It’s never too late to update your marketing strategy to make your company more customer-centric. Here are some easy ways to help you succeed.

Caring for your customers – making customer-centric count

Good customer service never goes out of fashion. Customer service is king when it comes to finding (and keeping) clients. Whether customers come through your door in person or online, being customer-centric and listening to feedback about your products and services can help you grow your business in the future.

When companies ignore their customers, their customers will start to ignore them.

Recording customer feedback data should not be an optional part of your marketing strategy. Customer feedback can help guide strategic decisions, product development and company growth.

The old adage that the ‘customer is always right’ remains true. Customers are very good at gauging whether businesses care about them. Customers who aren’t satisfied know they have the power to take their business – and their money –elsewhere. This cannot only affect repeat business from individual customers, but also your reputation in the form of bad word of mouth reviews online and in person. Some 83% of respondents to one survey said recommendations from family and friends were the most reliable form of advertising.

Word of mouth can build a brand – or break it. Corporate empires like Starbucks and Red Bull have been built off the back of word of mouth advertising. They are also companies that involve their customers in their business journeys, making them feel part of the company’s DNA through storytelling and inclusive marketing.


Whether it’s encouraging community engagement in fair-trade coffee initiatives or attending a Red Bull-sponsored event with friends, these companies weave the lifestyles and stories of their customers into their own business evolution.

However a poorly executed strategy can also go spectacularly wrong, as Hyundai found when word of mouth feedback forced the company to withdraw a controversial suicide-themed advertisement.

Thinking ahead and putting the customer first – what would they think? how would they feel? – is key.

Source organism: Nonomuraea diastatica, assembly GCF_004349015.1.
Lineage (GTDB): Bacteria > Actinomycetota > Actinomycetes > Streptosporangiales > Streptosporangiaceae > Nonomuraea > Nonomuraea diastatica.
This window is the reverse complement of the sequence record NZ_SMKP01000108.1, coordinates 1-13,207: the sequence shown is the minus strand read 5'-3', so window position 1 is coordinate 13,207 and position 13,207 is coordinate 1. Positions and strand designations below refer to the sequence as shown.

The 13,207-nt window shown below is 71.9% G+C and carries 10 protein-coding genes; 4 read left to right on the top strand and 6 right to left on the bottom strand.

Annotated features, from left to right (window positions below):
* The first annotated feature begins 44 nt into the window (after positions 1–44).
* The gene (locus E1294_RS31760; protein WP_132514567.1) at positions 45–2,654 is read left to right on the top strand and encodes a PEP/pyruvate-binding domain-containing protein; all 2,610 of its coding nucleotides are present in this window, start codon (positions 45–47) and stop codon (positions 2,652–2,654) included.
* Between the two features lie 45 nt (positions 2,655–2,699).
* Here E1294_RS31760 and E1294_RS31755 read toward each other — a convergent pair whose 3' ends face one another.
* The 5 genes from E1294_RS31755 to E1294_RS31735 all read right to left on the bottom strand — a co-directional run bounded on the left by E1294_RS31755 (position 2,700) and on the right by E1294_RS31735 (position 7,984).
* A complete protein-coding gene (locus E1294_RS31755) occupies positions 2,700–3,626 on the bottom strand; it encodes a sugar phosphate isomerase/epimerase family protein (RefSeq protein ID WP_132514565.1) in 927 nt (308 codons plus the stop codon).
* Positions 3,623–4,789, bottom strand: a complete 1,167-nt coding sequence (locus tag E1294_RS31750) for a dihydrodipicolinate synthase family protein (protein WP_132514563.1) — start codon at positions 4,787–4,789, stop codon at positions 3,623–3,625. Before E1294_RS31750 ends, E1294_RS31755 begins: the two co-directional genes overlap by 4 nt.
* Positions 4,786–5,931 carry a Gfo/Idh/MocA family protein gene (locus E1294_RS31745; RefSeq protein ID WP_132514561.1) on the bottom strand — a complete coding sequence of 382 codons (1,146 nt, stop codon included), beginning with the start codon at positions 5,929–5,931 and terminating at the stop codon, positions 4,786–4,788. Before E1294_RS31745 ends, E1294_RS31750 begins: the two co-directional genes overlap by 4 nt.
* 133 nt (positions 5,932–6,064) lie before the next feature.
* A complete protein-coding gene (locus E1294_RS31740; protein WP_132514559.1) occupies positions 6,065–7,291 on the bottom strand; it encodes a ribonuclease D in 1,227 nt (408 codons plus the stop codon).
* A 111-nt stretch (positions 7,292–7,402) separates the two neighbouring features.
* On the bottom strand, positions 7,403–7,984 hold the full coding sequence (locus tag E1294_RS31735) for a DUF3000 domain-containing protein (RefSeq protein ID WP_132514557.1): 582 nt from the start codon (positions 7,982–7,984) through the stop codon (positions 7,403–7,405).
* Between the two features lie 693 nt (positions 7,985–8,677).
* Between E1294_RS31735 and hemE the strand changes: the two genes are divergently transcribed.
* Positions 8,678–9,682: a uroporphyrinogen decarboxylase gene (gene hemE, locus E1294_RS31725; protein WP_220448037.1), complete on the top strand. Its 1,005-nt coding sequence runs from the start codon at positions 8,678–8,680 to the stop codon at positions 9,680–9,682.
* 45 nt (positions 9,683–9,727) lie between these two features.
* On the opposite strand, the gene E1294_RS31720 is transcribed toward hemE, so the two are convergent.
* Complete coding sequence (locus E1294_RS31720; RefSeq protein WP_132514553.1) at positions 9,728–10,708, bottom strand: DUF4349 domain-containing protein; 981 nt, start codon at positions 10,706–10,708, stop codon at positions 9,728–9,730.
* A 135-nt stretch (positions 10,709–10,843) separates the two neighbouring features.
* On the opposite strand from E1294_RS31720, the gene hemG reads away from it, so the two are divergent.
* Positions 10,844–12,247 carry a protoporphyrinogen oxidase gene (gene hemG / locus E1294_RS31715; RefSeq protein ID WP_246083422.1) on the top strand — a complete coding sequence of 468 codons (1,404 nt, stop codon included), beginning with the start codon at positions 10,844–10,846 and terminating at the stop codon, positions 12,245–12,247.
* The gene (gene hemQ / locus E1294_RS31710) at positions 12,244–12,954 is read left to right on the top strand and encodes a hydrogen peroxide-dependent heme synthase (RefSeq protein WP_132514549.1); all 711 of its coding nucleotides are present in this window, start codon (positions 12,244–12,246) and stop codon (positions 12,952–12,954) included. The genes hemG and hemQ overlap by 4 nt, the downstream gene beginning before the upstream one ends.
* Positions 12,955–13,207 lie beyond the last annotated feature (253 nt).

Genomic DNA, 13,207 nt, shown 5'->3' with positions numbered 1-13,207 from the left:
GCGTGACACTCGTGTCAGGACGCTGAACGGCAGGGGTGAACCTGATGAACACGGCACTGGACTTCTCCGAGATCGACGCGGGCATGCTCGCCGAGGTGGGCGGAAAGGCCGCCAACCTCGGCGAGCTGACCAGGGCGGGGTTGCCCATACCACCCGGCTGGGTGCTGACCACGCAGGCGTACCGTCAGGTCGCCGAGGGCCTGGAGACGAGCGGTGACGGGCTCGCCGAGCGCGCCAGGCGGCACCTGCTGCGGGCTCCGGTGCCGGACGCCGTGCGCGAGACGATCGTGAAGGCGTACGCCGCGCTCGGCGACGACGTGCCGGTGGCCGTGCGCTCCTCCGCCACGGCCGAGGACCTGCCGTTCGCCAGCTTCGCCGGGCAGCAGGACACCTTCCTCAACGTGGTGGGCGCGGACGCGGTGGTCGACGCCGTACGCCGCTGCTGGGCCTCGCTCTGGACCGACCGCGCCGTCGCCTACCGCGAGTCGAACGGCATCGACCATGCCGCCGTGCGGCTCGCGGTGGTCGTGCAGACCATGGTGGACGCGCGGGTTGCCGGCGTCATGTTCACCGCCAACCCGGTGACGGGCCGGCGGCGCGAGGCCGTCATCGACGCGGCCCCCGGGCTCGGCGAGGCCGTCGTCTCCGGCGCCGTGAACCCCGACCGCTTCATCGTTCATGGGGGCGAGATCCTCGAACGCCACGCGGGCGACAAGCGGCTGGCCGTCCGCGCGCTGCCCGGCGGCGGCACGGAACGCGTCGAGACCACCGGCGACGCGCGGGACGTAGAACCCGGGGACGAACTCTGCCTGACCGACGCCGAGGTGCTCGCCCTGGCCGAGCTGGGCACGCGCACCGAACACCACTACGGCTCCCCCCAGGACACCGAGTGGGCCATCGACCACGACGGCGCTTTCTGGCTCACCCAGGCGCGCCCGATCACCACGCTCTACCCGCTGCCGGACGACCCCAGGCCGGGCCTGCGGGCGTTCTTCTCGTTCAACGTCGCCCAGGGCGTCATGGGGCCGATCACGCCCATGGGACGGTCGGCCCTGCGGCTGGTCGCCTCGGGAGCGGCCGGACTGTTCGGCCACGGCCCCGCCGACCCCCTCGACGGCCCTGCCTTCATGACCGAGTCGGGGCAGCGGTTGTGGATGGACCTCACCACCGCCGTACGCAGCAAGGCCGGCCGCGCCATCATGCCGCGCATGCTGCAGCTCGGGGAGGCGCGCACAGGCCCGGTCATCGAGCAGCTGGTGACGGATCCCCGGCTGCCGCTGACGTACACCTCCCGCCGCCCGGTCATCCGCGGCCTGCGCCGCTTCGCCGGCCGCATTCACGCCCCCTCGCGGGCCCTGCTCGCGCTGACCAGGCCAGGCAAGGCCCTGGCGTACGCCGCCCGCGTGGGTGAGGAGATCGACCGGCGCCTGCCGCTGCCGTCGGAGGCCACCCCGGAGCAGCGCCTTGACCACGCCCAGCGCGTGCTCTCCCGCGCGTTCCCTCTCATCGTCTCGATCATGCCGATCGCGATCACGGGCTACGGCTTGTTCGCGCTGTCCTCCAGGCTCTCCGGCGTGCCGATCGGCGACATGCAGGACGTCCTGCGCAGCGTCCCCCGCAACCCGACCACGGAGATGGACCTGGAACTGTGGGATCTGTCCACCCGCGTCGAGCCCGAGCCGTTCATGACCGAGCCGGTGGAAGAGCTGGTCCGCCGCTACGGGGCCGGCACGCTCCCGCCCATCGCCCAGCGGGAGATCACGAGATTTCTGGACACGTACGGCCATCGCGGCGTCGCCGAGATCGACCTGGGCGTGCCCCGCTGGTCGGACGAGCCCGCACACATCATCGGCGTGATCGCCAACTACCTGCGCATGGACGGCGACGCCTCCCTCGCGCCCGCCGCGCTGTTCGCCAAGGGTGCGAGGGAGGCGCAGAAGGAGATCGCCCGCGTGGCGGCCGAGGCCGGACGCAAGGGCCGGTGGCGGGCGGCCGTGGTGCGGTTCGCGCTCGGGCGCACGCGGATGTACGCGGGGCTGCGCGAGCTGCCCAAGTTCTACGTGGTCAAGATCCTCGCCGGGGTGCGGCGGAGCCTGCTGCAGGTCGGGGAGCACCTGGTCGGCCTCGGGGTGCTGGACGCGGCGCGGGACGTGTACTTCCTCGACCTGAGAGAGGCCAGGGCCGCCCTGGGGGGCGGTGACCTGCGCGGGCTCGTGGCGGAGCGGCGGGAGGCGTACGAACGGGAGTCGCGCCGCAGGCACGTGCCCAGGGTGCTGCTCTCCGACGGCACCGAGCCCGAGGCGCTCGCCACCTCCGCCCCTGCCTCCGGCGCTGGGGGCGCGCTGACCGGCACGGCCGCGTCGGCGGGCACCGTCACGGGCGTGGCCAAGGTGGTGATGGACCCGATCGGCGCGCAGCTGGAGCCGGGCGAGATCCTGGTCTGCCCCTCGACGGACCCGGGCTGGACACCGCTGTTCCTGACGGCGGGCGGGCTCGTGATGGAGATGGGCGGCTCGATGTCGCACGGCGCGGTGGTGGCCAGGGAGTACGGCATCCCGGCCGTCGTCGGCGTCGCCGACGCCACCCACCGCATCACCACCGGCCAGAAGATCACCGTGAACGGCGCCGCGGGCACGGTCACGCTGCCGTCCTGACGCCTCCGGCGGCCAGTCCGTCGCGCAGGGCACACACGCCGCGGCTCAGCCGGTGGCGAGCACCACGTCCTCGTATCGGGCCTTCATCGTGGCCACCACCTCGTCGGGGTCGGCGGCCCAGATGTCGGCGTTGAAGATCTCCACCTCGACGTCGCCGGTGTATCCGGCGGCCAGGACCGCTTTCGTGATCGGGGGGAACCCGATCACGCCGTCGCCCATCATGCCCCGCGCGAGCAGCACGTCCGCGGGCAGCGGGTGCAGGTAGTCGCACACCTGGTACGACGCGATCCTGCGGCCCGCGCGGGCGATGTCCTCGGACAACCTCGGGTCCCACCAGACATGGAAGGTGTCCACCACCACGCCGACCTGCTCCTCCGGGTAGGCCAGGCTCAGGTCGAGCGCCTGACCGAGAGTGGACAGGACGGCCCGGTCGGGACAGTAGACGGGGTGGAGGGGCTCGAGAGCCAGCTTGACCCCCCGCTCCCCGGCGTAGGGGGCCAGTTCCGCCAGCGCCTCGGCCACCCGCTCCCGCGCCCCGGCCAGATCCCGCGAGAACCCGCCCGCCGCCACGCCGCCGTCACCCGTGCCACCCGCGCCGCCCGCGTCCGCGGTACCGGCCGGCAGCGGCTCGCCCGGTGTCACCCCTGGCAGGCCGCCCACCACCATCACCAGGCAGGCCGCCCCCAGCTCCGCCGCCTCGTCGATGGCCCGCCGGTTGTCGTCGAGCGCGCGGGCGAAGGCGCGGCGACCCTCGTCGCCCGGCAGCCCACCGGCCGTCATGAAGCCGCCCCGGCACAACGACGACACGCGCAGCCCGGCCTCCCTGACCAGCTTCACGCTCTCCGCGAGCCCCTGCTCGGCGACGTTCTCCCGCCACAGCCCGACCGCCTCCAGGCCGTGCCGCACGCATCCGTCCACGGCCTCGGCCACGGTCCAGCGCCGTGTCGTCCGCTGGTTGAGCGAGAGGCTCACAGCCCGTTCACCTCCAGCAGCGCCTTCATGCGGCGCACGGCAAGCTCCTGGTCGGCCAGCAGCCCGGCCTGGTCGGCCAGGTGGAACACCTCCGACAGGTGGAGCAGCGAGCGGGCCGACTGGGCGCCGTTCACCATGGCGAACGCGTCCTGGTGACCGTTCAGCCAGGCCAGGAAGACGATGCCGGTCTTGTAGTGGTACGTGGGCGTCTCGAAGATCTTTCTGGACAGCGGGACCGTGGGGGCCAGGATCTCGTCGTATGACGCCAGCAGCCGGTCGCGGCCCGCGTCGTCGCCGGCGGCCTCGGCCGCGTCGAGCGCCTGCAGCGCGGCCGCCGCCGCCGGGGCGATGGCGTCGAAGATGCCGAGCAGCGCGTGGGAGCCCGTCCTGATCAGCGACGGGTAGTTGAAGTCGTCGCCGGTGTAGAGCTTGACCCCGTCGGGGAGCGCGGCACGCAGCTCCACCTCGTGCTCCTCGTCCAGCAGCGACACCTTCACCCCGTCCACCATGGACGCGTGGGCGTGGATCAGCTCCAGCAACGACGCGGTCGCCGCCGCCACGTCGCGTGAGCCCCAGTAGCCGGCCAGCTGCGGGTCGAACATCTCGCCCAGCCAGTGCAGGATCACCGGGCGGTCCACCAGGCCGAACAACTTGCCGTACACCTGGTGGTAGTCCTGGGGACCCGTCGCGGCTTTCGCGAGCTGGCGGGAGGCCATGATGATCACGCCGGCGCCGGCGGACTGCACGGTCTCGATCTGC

Putting customers first – traps to avoid

Many companies that fail to care properly for their customers haven’t modernized their marketing in line with their customer preferences. These companies may not be using the latest research or technology to grow and evolve their business marketing model.

They may be too brand-centric and not customer-centric enough. They focus too much on the enterprise and their image, rather than on the individual customer. These companies sometimes fall into the trap of hiding behind former glories and their traditional brand strength. They forget to analyze the way in which their customer satisfaction levels or their customer relationships are changing.

Customer feedback and engagement is more important than ever in the digital age, with a decline in brand loyalty affecting repeat sales. Staying on top of customer preferences and trends can help to combat the degree to which brand loyalty has been fading.

The solution is to ensure you’re moving with the times and staying robust so you can capitalize on changing markets and customer trends. Using more dynamic forms of over traditional long-form surveys is one way to modernize your customer-based market research.


Finding the right balance can be tricky. Pinpointing the changing dynamics of the marketplace and learning to understand the role that emotions play in driving purchasing decisions is key. For example, tapping into your emotional intelligence can help both business-to-business and customer sales.

Customer-centric tips to help you care for your customers

It’s never too late to update your marketing strategy to make your company more customer-centric. Here are some easy ways to help you get to know your customers.